Mid-wicket maestro and run-machine No.3 for Essex Tom Westley explains how to maximise your method with these coaching tips for batsmen.
EMBRACE YOUR NERVES
I’ve always adopted the idea that nerves are a very good thing, but obviously, it’s about how you deal with them. For me, if I wasn’t nervous it would mean that I didn’t care. I’m always nervous before every innings.
TRUST YOUR GAME-PLAN
When I go out to bat I’m always trying to enforce my game-plan. I take an off-stump guard, which is something I’ve done for about two years. I do that to make bowlers bowl to my strength more, which is through mid-wicket, and by covering all my stumps it helps me leave the ball a little bit better. It helps me line the ball up. If guys want to get me out, they’re going to have to hit my pads.
It’s my strength: I think I’m better off my legs then almost anyone else, so why not bring that into the game earlier on? Sometimes I even bat outside off stump, just because I leave the ball better, and especially when the wicket isn’t doing much, I trust myself to hit every ball that is on my pads.
PLAY THE BALL, NOT THE SITUATION
A long half-volley in the first 10 minutes is a ball you’ve got to put away. Ever since I worked with Keith Fletcher in the Essex Academy I’ve had it drilled into me to be positive and I think I play my best cricket when I’m looking to score runs and be positive.
The art of batting is managing the risk. You want to be positive, not reckless. If you get a half-volley, even if you get it first ball, you have to have the frame of mind to put it away.
KEEP IT ON THE DECK
For me, hitting aerial early on is asking for trouble. I don’t really hit that many sixes in first-class cricket and I can’t remember the last time I was out stumped – I’m not sure if I ever have been. I’m really conscious to not give my wicket away and am always looking to hit the ball along the floor.
If you get a half-volley, even if you get it first ball, you have to have the frame of mind to put it away
OPEN YOUR STANCE
My stance is quite open, with my front foot pointing back down the pitch. For me, it feels like I can bend my knee and get into a better position easier. Sometimes when you’re a bit more closed, you can get blocked off. The last couple of years I’ve really worked on opening up my front foot and that really plays to my strengths. It’s similar to a boxing stance.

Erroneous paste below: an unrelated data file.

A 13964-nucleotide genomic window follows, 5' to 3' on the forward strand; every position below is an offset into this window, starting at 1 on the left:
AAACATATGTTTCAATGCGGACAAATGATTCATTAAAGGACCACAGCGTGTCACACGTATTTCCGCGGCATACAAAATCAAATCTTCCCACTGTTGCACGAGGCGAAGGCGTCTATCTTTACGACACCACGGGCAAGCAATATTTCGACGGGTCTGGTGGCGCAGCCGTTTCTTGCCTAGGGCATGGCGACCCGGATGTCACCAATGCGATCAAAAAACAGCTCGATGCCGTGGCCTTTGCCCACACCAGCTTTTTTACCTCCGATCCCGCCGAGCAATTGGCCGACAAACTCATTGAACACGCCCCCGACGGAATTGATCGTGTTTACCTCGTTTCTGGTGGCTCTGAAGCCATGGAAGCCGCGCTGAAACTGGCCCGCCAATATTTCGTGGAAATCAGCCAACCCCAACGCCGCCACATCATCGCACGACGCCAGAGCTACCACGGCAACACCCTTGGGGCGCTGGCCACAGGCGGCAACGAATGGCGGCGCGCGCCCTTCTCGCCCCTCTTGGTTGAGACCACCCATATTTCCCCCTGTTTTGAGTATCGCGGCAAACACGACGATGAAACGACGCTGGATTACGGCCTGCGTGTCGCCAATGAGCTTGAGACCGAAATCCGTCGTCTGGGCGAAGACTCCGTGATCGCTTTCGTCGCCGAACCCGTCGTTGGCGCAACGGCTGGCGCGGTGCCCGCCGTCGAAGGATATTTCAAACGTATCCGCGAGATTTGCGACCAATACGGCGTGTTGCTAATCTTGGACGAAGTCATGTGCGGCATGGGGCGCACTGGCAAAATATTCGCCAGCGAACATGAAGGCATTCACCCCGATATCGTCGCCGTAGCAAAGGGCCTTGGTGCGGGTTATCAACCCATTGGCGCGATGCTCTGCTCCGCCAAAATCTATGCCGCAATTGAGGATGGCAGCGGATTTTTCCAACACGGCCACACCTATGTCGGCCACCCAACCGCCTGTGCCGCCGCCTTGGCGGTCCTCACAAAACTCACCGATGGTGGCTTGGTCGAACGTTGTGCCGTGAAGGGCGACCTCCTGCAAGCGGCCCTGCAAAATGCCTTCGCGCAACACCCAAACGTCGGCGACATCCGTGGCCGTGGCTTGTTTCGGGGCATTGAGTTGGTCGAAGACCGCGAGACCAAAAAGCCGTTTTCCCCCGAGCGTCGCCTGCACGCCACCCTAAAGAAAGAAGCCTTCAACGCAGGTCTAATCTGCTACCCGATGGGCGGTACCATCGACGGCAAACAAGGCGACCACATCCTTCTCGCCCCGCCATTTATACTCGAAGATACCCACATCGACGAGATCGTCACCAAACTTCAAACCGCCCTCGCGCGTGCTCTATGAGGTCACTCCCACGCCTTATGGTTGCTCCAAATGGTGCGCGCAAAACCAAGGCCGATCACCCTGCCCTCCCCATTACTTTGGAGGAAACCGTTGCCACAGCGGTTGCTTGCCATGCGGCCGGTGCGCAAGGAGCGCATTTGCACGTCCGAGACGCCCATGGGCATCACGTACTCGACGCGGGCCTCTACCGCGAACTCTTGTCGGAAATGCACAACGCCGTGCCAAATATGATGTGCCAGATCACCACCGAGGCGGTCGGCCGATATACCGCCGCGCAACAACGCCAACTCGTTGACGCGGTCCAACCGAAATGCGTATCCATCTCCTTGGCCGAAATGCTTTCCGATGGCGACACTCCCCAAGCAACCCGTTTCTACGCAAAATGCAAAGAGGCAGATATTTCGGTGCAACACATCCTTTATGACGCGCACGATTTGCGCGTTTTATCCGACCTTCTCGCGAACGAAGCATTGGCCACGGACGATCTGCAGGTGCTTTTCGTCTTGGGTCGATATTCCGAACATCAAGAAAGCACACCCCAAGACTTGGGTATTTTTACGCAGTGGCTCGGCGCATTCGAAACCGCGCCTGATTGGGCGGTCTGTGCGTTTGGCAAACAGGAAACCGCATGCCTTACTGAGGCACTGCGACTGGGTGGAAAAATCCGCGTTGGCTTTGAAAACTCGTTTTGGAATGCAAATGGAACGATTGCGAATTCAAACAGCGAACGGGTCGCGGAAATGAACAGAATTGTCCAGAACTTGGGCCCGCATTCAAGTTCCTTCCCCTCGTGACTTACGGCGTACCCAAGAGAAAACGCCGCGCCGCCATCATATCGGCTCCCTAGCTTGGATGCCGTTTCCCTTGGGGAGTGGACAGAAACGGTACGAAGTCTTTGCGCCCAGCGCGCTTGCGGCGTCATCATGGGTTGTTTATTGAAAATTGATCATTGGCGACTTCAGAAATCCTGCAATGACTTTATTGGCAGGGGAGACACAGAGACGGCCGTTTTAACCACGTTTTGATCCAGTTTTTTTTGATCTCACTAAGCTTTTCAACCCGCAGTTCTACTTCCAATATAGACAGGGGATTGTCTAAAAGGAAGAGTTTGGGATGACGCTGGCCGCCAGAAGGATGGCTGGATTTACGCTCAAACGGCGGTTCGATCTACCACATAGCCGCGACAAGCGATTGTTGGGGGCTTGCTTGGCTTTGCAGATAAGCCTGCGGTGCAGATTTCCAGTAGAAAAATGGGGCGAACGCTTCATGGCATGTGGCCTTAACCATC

I looked up to Jacques Kallis a lot when I was growing up and if you look at his triggers, he starts in a similar position; he gets his front foot out of the way slightly to avoid bing closed off.
BALANCE IS EVERYTHING
Your head is so important. A lot of my preparation goes into making sure my head is balanced. If I feel like my head is over to the off-side then I’m going to fall over and try and whip balls that I should be hitting straight. If your head is in a good position, you’re laughing.
PRACTISE YOUR STRENGTHS
I practice my ‘super strengths’ a lot. I’ll set a bowling machine up so it’s angling in at my pads – outside my left foot – and I try and hit it with my weight going into the ball. When I’m not playing well I’ll fall into the off side a bit instead. That drill reinforces me to get my head and my balance right.
I’m actually not a big netter, I don’t net during a game. The day before the game is the big day for me, I do all my preparation and get into a state where I feel like I’m going to go out and score runs. When batting on surfaces that are maybe a little bit tired or the bowlers are bowling off eighteen yards, I feel like it might just get me out of nick rather than anything else.